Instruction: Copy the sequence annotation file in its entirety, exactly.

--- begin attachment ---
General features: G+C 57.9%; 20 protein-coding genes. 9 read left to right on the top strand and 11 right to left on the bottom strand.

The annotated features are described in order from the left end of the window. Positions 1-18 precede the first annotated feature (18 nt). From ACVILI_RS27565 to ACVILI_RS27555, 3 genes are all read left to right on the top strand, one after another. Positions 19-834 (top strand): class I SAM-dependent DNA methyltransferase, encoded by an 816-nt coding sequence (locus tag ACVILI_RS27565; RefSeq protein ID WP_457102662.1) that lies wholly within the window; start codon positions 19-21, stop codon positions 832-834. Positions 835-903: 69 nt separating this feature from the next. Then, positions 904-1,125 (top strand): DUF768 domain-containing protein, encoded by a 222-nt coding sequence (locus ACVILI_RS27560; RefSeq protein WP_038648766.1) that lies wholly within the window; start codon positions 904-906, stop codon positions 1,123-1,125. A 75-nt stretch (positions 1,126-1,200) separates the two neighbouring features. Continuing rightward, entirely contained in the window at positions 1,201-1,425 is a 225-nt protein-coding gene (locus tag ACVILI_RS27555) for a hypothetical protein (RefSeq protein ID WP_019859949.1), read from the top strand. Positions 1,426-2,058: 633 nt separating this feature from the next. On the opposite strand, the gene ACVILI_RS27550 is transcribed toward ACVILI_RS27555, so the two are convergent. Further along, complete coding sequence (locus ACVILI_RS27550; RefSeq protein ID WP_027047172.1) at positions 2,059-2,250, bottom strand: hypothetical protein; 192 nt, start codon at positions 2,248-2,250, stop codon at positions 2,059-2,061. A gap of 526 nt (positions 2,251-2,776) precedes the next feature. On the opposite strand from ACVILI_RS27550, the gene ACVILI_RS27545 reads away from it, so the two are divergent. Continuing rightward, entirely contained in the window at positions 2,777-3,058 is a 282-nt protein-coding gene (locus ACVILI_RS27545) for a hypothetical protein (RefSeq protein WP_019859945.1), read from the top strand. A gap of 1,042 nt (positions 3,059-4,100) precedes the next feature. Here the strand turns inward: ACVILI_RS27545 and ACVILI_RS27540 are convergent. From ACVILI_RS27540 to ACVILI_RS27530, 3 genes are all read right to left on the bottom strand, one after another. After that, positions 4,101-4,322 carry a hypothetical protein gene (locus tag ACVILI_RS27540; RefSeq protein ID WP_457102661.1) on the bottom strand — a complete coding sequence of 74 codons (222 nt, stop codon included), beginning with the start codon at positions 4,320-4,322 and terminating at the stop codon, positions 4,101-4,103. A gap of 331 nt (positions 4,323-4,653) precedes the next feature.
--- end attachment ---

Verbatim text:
General features: G+C 57.9%; 20 protein-coding genes. 9 read left to right on the top strand and 11 right to left on the bottom strand.

The annotated features are described in order from the left end of the window. Positions 1-18 precede the first annotated feature (18 nt). From ACVILI_RS27565 to ACVILI_RS27555, 3 genes are all read left to right on the top strand, one after another. Positions 19-834 (top strand): class I SAM-dependent DNA methyltransferase, encoded by an 816-nt coding sequence (locus tag ACVILI_RS27565; RefSeq protein ID WP_457102662.1) that lies wholly within the window; start codon positions 19-21, stop codon positions 832-834. Positions 835-903: 69 nt separating this feature from the next. Then, positions 904-1,125 (top strand): DUF768 domain-containing protein, encoded by a 222-nt coding sequence (locus ACVILI_RS27560; RefSeq protein WP_038648766.1) that lies wholly within the window; start codon positions 904-906, stop codon positions 1,123-1,125. A 75-nt stretch (positions 1,126-1,200) separates the two neighbouring features. Continuing rightward, entirely contained in the window at positions 1,201-1,425 is a 225-nt protein-coding gene (locus tag ACVILI_RS27555) for a hypothetical protein (RefSeq protein ID WP_019859949.1), read from the top strand. Positions 1,426-2,058: 633 nt separating this feature from the next. On the opposite strand, the gene ACVILI_RS27550 is transcribed toward ACVILI_RS27555, so the two are convergent. Further along, complete coding sequence (locus ACVILI_RS27550; RefSeq protein ID WP_027047172.1) at positions 2,059-2,250, bottom strand: hypothetical protein; 192 nt, start codon at positions 2,248-2,250, stop codon at positions 2,059-2,061. A gap of 526 nt (positions 2,251-2,776) precedes the next feature. On the opposite strand from ACVILI_RS27550, the gene ACVILI_RS27545 reads away from it, so the two are divergent. Continuing rightward, entirely contained in the window at positions 2,777-3,058 is a 282-nt protein-coding gene (locus ACVILI_RS27545) for a hypothetical protein (RefSeq protein WP_019859945.1), read from the top strand. A gap of 1,042 nt (positions 3,059-4,100) precedes the next feature. Here the strand turns inward: ACVILI_RS27545 and ACVILI_RS27540 are convergent. From ACVILI_RS27540 to ACVILI_RS27530, 3 genes are all read right to left on the bottom strand, one after another. After that, positions 4,101-4,322 carry a hypothetical protein gene (locus tag ACVILI_RS27540; RefSeq protein ID WP_457102661.1) on the bottom strand — a complete coding sequence of 74 codons (222 nt, stop codon included), beginning with the start codon at positions 4,320-4,322 and terminating at the stop codon, positions 4,101-4,103. A gap of 331 nt (positions 4,323-4,653) precedes the next feature.